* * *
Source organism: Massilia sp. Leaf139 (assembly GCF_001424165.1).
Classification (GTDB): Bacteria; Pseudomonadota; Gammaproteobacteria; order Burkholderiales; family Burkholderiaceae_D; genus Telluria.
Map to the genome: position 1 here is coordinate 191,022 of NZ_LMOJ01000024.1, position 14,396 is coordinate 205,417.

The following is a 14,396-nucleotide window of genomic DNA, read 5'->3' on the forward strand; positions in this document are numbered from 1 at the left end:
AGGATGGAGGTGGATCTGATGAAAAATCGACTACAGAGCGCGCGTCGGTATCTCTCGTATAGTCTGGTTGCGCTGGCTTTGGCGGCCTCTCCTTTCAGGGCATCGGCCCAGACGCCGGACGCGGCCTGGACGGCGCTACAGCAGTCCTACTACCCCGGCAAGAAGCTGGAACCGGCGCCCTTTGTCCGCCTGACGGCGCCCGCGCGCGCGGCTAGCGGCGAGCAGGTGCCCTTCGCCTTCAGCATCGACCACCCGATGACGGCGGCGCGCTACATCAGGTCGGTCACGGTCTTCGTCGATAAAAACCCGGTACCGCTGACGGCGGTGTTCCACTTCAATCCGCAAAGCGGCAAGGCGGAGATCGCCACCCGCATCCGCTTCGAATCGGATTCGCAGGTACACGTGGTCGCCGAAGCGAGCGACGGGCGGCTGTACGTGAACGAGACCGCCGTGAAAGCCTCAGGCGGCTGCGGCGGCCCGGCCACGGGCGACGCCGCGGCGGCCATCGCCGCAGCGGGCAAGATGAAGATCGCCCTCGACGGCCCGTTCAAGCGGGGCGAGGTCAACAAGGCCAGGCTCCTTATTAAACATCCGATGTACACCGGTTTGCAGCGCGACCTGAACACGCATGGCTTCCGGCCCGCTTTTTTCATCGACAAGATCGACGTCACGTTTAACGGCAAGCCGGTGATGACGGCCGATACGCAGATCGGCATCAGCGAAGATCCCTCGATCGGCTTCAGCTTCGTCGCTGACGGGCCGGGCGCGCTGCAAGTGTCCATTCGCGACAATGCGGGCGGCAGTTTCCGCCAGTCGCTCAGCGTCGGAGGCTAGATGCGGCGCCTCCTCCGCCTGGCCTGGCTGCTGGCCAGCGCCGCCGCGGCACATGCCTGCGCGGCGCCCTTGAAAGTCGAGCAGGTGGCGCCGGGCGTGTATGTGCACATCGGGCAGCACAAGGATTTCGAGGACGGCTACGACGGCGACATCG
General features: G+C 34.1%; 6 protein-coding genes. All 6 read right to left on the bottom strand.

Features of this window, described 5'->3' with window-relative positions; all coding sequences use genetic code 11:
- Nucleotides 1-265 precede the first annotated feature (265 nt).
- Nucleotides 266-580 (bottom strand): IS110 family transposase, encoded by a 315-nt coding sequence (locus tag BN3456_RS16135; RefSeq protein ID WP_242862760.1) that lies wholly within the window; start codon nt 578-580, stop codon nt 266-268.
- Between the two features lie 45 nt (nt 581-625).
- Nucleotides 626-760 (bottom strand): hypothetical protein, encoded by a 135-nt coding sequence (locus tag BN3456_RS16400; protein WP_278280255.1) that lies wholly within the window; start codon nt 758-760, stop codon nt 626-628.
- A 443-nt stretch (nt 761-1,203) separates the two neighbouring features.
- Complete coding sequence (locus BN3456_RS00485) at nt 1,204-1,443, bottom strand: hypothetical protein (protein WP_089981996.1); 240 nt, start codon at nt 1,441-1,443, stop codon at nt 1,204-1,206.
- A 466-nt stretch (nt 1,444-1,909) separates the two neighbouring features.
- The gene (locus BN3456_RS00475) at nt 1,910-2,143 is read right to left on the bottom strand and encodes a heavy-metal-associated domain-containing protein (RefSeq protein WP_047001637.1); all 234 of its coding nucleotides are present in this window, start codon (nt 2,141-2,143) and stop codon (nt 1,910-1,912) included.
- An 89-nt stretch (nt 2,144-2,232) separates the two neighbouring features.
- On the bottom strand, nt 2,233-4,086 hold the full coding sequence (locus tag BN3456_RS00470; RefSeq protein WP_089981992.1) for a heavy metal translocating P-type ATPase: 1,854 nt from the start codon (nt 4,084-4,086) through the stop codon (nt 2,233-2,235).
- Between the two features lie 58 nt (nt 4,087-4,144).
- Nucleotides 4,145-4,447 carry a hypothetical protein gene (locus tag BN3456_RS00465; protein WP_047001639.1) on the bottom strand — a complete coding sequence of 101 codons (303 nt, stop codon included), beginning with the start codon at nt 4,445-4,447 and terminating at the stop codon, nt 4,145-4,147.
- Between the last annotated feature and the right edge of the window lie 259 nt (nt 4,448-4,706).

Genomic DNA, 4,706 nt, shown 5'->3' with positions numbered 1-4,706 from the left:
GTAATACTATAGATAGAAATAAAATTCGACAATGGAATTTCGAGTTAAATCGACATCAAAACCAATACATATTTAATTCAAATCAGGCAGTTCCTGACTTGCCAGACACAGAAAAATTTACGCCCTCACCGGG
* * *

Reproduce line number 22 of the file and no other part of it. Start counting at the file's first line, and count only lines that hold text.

GTAATACTATAGATAGAAATAAAATTCGACAATGGAATTTCGAGTTAAATCGACATCAAAACCAATACATATTTAATTCAAATCAGGCAGTTCCTGACTTGCCAGACACAGAAAAATTTACGCCCTCACCGGG